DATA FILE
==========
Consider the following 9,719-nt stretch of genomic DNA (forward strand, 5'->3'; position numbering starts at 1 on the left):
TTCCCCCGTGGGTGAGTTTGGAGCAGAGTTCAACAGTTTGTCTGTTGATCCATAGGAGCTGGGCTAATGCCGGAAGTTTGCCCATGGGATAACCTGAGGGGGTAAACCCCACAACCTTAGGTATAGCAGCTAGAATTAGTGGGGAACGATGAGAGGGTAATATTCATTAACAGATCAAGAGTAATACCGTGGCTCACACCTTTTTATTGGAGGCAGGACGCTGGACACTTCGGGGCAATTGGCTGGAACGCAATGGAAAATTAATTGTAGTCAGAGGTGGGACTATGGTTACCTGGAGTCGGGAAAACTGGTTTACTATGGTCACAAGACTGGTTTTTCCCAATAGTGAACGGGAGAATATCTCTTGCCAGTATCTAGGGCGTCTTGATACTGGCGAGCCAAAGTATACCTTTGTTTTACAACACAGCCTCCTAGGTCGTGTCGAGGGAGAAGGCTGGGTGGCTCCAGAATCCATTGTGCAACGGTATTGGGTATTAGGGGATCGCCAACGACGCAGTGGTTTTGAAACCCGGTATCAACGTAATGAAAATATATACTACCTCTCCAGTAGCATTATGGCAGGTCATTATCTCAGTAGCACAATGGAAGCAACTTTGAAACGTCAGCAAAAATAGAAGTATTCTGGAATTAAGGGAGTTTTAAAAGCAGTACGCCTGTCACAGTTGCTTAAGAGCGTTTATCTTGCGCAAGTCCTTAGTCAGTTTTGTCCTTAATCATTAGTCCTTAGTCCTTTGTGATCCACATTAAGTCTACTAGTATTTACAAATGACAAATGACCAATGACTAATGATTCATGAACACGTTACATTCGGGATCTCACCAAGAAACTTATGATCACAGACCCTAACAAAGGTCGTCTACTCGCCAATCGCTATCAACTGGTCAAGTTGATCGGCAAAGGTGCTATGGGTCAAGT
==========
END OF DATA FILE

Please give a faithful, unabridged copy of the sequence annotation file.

Consider the following 9,719-nt stretch of genomic DNA (forward strand, 5'->3'; position numbering starts at 1 on the left):
TTCCCCCGTGGGTGAGTTTGGAGCAGAGTTCAACAGTTTGTCTGTTGATCCATAGGAGCTGGGCTAATGCCGGAAGTTTGCCCATGGGATAACCTGAGGGGGTAAACCCCACAACCTTAGGTATAGCAGCTAGAATTAGTGGGGAACGATGAGAGGGTAATATTCATTAACAGATCAAGAGTAATACCGTGGCTCACACCTTTTTATTGGAGGCAGGACGCTGGACACTTCGGGGCAATTGGCTGGAACGCAATGGAAAATTAATTGTAGTCAGAGGTGGGACTATGGTTACCTGGAGTCGGGAAAACTGGTTTACTATGGTCACAAGACTGGTTTTTCCCAATAGTGAACGGGAGAATATCTCTTGCCAGTATCTAGGGCGTCTTGATACTGGCGAGCCAAAGTATACCTTTGTTTTACAACACAGCCTCCTAGGTCGTGTCGAGGGAGAAGGCTGGGTGGCTCCAGAATCCATTGTGCAACGGTATTGGGTATTAGGGGATCGCCAACGACGCAGTGGTTTTGAAACCCGGTATCAACGTAATGAAAATATATACTACCTCTCCAGTAGCATTATGGCAGGTCATTATCTCAGTAGCACAATGGAAGCAACTTTGAAACGTCAGCAAAAATAGAAGTATTCTGGAATTAAGGGAGTTTTAAAAGCAGTACGCCTGTCACAGTTGCTTAAGAGCGTTTATCTTGCGCAAGTCCTTAGTCAGTTTTGTCCTTAATCATTAGTCCTTAGTCCTTTGTGATCCACATTAAGTCTACTAGTATTTACAAATGACAAATGACCAATGACTAATGATTCATGAACACGTTACATTCGGGATCTCACCAAGAAACTTATGATCACAGACCCTAACAAAGGTCGTCTACTCGCCAATCGCTATCAACTGGTCAAGTTGATCGGCAAAGGTGCTATGGGTCAAGT